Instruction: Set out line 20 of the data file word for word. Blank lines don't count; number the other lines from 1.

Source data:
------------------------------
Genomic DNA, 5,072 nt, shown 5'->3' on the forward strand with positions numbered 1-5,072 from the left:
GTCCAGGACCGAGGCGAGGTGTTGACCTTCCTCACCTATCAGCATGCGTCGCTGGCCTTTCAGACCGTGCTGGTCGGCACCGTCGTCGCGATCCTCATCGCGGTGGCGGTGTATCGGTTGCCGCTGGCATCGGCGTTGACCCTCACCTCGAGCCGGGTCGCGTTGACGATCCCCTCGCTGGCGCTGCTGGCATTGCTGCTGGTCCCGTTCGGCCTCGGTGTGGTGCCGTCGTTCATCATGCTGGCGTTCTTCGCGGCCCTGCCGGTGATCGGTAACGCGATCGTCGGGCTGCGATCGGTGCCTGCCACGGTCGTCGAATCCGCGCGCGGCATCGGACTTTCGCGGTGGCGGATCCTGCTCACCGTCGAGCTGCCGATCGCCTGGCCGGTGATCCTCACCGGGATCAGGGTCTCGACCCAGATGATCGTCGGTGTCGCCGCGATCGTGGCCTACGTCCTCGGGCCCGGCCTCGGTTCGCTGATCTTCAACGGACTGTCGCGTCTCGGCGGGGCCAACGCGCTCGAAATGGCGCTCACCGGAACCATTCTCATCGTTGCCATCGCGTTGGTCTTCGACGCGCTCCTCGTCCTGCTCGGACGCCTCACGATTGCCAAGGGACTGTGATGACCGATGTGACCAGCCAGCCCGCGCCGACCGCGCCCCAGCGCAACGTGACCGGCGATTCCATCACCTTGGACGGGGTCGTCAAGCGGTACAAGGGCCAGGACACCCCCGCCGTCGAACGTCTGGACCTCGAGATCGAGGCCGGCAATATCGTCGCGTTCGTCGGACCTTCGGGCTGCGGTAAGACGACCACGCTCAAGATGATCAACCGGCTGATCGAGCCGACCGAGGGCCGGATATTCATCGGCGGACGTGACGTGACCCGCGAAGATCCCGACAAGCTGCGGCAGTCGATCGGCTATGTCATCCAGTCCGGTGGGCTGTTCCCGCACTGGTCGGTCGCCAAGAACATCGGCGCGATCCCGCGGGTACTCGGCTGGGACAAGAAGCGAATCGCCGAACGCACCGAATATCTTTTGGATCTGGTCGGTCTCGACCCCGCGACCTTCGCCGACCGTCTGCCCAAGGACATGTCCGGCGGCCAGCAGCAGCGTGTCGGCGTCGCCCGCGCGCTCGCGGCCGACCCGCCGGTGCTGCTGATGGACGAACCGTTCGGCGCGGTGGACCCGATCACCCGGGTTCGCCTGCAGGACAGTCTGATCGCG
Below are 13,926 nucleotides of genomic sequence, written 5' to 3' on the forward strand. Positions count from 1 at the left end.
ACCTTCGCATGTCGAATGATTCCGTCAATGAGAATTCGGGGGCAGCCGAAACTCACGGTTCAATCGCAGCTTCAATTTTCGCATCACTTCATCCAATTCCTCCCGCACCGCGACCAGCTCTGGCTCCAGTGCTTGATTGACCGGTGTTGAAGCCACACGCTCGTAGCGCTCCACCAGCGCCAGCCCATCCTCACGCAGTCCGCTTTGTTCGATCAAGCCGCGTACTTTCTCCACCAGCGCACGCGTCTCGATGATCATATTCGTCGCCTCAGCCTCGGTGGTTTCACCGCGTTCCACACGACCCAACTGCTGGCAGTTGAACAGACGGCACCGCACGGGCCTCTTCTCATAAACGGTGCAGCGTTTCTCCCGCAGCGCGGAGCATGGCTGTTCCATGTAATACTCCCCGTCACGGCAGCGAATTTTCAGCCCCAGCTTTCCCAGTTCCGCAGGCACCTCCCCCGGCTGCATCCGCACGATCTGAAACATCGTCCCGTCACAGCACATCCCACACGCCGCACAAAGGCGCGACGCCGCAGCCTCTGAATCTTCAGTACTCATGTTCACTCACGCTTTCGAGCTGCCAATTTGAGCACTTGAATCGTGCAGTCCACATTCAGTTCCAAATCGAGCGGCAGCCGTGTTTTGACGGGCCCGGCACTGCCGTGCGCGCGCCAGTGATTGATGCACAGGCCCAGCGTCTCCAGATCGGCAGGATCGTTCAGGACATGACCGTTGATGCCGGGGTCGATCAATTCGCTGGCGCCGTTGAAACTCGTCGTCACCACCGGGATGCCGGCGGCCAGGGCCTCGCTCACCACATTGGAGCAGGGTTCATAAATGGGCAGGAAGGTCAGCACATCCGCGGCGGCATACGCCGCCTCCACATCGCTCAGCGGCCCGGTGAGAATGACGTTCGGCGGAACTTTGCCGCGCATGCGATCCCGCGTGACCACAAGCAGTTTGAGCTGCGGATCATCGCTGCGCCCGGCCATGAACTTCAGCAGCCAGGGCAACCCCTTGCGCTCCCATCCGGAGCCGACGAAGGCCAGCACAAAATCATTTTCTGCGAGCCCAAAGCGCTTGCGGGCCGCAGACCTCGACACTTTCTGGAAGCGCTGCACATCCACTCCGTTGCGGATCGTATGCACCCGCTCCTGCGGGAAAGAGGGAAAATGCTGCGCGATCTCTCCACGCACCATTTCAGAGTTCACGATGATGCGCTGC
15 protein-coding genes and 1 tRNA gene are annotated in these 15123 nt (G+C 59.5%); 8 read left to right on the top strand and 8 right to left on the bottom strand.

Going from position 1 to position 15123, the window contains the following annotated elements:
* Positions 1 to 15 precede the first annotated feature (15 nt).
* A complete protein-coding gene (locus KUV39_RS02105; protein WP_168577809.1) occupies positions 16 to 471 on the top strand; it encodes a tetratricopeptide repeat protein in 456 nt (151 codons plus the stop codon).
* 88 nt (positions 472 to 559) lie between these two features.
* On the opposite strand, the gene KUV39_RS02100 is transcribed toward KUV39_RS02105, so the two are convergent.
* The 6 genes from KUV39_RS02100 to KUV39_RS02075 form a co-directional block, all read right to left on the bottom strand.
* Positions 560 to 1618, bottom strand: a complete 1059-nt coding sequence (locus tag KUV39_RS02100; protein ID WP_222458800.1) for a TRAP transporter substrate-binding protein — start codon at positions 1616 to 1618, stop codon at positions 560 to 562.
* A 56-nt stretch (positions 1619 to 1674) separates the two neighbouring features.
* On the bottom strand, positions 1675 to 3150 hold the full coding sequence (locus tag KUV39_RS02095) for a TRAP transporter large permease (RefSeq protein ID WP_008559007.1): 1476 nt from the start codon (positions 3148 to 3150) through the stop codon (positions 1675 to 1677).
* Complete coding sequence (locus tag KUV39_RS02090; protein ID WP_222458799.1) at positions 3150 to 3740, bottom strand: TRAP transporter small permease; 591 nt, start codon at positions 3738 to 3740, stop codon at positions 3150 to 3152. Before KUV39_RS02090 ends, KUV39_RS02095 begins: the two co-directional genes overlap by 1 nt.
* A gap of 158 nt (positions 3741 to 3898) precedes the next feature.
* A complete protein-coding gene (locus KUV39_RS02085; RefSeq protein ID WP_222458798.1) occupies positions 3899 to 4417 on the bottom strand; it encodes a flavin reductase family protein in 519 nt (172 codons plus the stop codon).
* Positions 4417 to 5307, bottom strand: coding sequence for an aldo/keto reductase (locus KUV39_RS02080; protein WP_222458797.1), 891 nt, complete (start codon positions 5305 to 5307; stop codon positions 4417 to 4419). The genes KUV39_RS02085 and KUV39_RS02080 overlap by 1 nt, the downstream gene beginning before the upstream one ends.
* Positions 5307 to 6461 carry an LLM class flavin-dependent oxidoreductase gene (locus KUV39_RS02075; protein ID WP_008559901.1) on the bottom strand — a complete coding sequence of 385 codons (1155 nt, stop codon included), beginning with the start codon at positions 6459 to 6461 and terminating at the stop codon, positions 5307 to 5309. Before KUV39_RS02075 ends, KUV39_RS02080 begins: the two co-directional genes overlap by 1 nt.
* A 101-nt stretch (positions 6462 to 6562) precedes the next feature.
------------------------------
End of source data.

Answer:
* A 101-nt stretch (positions 6462 to 6562) precedes the next feature.